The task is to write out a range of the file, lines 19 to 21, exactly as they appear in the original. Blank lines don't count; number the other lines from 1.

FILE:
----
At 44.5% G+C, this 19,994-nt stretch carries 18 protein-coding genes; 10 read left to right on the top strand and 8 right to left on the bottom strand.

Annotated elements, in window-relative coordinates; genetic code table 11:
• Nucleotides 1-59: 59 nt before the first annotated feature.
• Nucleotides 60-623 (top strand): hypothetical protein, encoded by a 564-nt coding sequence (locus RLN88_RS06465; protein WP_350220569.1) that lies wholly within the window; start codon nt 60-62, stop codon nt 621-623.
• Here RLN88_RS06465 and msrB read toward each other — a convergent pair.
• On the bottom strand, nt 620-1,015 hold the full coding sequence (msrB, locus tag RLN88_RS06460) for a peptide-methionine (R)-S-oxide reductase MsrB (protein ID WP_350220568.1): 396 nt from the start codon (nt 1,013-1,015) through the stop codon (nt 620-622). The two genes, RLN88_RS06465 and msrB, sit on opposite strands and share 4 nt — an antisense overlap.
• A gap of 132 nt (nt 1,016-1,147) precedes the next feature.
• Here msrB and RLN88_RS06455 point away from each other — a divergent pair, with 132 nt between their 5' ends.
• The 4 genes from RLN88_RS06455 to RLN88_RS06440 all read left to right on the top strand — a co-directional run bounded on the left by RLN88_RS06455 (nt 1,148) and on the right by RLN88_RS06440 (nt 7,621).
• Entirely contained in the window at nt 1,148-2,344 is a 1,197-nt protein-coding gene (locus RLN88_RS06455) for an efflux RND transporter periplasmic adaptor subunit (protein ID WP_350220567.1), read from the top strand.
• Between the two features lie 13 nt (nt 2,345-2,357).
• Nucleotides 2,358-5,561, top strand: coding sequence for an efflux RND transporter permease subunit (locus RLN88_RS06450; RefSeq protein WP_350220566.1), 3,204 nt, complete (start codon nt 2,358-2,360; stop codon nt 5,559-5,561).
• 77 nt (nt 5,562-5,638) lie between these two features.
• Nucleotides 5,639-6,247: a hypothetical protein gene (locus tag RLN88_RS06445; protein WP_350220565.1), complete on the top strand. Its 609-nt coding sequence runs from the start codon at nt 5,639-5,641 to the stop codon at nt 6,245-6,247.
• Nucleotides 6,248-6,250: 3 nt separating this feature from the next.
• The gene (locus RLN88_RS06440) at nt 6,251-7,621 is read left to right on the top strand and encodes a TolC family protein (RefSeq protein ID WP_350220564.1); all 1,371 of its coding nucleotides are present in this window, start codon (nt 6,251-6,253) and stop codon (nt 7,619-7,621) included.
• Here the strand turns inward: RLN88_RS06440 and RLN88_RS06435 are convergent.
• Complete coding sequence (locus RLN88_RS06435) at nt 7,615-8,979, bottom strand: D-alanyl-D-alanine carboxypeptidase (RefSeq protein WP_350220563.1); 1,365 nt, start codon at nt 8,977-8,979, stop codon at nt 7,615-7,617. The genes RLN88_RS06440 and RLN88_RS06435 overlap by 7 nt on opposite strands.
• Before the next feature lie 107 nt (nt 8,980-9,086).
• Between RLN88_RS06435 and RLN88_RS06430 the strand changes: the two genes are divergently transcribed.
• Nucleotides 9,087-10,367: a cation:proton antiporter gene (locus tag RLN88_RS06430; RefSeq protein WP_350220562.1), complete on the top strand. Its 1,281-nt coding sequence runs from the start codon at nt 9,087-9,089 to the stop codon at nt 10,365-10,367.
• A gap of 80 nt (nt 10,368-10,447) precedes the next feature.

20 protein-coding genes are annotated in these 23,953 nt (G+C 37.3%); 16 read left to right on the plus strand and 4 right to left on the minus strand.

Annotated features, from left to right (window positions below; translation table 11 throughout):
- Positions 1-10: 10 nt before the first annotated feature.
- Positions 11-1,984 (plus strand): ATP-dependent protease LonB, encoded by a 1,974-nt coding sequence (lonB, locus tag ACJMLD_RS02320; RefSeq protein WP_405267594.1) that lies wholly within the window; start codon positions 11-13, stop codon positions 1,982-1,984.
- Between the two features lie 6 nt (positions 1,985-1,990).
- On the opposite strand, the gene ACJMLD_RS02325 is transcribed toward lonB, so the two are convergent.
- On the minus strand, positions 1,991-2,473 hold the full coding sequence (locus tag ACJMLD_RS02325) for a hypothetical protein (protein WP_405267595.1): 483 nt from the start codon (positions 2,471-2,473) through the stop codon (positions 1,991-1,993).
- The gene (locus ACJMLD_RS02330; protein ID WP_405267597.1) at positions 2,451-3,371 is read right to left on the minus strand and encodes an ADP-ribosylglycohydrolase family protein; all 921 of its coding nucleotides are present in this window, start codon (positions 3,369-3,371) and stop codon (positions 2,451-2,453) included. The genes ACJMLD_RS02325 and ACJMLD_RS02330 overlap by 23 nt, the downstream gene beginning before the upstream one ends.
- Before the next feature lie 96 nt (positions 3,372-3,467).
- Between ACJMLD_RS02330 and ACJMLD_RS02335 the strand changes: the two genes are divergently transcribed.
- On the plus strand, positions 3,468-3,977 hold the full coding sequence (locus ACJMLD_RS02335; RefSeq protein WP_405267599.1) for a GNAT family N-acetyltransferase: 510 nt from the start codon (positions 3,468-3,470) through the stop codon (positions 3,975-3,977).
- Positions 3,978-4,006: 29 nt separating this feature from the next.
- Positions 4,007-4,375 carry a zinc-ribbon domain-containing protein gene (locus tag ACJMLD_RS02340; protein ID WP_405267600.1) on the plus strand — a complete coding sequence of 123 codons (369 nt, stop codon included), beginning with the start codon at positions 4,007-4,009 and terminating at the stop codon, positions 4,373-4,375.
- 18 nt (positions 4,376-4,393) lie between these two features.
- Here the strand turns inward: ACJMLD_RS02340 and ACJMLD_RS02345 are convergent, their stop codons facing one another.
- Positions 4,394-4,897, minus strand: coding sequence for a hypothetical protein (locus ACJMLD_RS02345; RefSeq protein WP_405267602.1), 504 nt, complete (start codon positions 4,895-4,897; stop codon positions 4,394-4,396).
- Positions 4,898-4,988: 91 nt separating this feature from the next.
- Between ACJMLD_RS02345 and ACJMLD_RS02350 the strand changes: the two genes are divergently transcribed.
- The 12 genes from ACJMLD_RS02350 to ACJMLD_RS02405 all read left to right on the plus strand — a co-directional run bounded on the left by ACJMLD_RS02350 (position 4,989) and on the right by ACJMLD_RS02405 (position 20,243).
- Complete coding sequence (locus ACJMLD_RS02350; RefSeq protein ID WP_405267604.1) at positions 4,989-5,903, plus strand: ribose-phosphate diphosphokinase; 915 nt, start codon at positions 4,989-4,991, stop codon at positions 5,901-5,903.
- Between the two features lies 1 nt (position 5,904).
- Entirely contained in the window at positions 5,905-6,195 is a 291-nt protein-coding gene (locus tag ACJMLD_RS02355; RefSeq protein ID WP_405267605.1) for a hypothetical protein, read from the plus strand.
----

• Before the next feature lie 107 nt (nt 8,980-9,086).
• Between RLN88_RS06435 and RLN88_RS06430 the strand changes: the two genes are divergently transcribed.
• Nucleotides 9,087-10,367: a cation:proton antiporter gene (locus tag RLN88_RS06430; RefSeq protein WP_350220562.1), complete on the top strand. Its 1,281-nt coding sequence runs from the start codon at nt 9,087-9,089 to the stop codon at nt 10,365-10,367.